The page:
The role of the autonomic nervous system in spontaneous hypertension during each stage of the sleep-wake cycle remains unclear. The present study attempted to evaluate the differences in cardiac autonomic modulations among spontaneously hypertensive rats (SHR), normotensive Wistar-Kyoto rats (WKY), and Sprague-Dawley rats (SD) across sleep-wake cycles. Continuous power spectral analysis of electroencephalogram, electromyogram, and heart rate variability was performed in unanesthetized free moving rats during daytime sleep. Frequency-domain analysis of the stationary R-R intervals (RR) was performed to quantify the high-frequency power (HF), low-frequency power (LF)-to-HF ratio (LF/HF), and normalized LF (LF%) of heart rate variability. WKY and SD had similar mean arterial pressure, which is significantly lower than that of SHR during active waking, quiet sleep, and paradoxical sleep. Compared with WKY and SD, SHR had lower HF but similar RR, LF/HF, and LF% during active waking. During quiet sleep, SHR developed higher LF/HF and LF% in addition to lower HF. SHR ultimately exhibited significantly lower RR accompanied with higher LF/HF and LF% and lower HF during paradoxical sleep compared with WKY. We concluded that significant cardiac sympathovagal imbalance with an increased sympathetic modulation occurred in SHR during sleep, although it was less evident during waking.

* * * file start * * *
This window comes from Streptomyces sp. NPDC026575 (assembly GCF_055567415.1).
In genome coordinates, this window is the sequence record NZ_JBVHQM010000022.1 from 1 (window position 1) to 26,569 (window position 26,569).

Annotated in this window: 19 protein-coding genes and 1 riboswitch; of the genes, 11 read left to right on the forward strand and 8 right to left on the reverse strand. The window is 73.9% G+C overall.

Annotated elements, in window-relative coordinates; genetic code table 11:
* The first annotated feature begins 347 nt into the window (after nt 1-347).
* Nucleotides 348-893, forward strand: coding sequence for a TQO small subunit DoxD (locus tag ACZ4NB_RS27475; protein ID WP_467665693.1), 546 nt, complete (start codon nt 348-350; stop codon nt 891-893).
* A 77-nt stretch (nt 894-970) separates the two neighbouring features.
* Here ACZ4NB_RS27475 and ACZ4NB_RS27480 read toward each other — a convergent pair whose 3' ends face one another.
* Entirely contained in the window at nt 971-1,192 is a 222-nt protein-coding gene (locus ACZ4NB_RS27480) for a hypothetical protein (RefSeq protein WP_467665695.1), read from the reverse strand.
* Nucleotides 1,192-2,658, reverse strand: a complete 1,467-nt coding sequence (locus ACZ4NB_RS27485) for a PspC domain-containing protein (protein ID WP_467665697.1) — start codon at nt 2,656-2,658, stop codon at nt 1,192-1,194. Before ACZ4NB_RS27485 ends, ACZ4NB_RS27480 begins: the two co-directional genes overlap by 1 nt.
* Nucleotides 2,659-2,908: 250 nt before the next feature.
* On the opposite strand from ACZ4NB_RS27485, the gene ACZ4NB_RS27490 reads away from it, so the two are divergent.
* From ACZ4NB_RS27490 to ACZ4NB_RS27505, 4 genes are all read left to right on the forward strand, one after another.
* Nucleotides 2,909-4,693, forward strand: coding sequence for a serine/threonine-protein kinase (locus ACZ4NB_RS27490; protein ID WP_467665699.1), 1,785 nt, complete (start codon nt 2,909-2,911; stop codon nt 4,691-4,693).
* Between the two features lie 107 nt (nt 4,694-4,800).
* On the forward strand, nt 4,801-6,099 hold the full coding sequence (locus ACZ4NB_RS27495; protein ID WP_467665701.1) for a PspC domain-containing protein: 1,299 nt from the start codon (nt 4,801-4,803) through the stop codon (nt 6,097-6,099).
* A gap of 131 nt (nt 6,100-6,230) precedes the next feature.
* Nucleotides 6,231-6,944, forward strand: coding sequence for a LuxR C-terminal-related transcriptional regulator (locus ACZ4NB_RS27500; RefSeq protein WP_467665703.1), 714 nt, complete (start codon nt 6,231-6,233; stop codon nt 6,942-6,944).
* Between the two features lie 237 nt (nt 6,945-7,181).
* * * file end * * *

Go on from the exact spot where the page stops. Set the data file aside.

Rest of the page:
|Journal||American Journal of Physiology - Heart and Circulatory Physiology|
|Issue number||3 55-3|
|Publication status||Published - 2004 Mar|
All Science Journal Classification (ASJC) codes
- Cardiology and Cardiovascular Medicine
- Physiology (medical)